6. Seller Concessions
A lot of negotiating goes on in real estate deals, and buyers often make conditional requests to be included in the purchase price. A potential buyer may ask that you pay a share of their portion of the closing costs, leave certain household appliances, or throw in your great aunt Martha’s baby grand piano as part of the deal. It’s up to you to decide whether you’ll agree to seller concessions.
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7. Closing Costs
A number of fees are incurred during the sales process, and they’re often split evenly between the buyer and the seller at closing (the last step in the sales process when the final documents are signed and you receive a check). These closing costs can run as much as three percent to seven percent of the sales price, and they include the cost of mortgage insurance, pro-rated property taxes, title insurance fees, loan processing costs, insurance charges, and the cost to record the deed. These costs will be subtracted from the amount you receive at closing.
8. Vacant House Fees
If you relocate before your house sells, you’ll encounter a variety of vacant house fees to keep it on the market and looking good. These include keeping the electricity on and monthly fees to maintain the property (such as lawn mowing or snow shoveling). You’ll also probably need to purchase a special “vacant house insurance policy” to guarantee your home is protected should it be damaged by vandals. This could amount to hundreds of dollars per month.
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9. Mortgage Payoff
If you still have a mortgage on your existing home, your lender will be paid the balance of what you owe at closing. The lender will work closely with your real estate agent and the closing company, and by the time you get your check from the sale of your home, the amount you still owe on your mortgage will have been deducted. Your lender can tell you how much the payoff is on your house. If you list your home with a real estate agent, she will obtain the payoff amount, add up other estimated costs, and then give you a good faith estimate (GFE) of how much money you can expect to get at closing.
10. Attorney Fees
If you’ve hired a real estate agent to handle the sale of your home, you probably won’t need legal representation because real estate transactions are highly regulated at the state and federal level. If you go the for-sale-by-owner (FSBO) route, however, it’s a good idea to consult with an attorney. A lawyer who specializes in real estate transactions can provide such services as looking over your contract, preparing title insurance documents, and even holding the closing in her office. A real estate attorney (check the white pages or ask a real estate agent for a referral) will charge you by the hour, typically $200 to $400 per hour for the time they spend on your transaction.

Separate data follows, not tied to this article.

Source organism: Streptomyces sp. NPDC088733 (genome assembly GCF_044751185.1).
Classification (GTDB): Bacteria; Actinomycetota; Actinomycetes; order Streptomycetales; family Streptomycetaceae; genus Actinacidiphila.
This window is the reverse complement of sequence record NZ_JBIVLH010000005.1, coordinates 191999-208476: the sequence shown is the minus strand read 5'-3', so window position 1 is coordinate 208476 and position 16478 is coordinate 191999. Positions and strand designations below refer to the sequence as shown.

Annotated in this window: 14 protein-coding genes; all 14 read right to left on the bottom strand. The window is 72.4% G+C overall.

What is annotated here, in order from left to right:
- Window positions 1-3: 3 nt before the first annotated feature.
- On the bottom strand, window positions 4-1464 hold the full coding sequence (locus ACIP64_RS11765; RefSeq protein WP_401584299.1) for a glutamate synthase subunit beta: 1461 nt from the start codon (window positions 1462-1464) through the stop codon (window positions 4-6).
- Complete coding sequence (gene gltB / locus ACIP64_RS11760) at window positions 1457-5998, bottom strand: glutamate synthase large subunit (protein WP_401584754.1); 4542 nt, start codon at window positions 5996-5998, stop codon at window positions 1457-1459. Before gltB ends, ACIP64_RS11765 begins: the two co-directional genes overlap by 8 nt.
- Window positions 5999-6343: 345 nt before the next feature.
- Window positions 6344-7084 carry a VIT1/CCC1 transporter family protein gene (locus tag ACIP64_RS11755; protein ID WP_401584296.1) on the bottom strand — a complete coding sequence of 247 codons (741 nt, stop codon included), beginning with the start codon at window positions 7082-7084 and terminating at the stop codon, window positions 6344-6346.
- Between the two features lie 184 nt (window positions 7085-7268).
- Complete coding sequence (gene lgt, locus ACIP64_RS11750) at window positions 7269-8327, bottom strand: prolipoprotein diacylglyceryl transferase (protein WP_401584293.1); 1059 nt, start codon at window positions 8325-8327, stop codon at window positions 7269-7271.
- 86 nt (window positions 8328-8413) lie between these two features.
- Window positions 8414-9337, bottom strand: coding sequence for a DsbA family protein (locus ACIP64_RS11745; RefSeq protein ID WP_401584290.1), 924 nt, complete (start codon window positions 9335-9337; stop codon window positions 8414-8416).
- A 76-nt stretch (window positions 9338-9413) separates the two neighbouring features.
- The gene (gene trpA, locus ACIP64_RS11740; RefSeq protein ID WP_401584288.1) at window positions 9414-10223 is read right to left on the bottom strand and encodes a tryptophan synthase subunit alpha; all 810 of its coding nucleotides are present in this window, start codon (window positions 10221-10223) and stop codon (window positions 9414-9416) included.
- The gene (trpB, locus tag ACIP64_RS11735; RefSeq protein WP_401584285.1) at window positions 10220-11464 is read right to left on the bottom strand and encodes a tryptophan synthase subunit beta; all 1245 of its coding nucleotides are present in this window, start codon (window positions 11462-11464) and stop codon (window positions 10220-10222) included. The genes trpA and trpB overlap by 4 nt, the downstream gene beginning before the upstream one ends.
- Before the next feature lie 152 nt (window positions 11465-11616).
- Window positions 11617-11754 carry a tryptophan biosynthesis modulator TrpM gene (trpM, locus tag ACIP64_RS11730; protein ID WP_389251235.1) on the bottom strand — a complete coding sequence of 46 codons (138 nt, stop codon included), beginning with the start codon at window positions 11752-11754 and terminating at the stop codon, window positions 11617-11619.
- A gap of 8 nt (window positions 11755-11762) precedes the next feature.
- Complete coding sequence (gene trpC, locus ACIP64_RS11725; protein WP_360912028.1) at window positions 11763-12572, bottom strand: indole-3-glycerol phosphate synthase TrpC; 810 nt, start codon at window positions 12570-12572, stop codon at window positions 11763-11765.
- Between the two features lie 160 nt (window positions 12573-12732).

Liens (legal claims to monetary value in your property) are recorded against the deed of a property at the local Register of Deeds Office, and any lien against your property must be satisfied before you can sell your house. Liens may include money owed to a contractor who worked on your home but didn’t get paid, known as a “mechanical lien,” or court-ordered judgments against you resulting from a civil lawsuit or a creditor. You can either pay the lien and have it removed from the deed, or you can go to court and see if a judge will remove it. But you can’t sell your home until the lien is removed.
12. Home Warranty
Your real estate agent may suggest that you purchase a home warranty as an incentive to homebuyers. A home warranty is a type of insurance policy that covers the cost of repairing or replacing items such as appliances, fixtures, and HVAC systems for a specified time, typically up to one year. A home warranty runs $300 to $800, depending on the size of your home and what the coverage includes.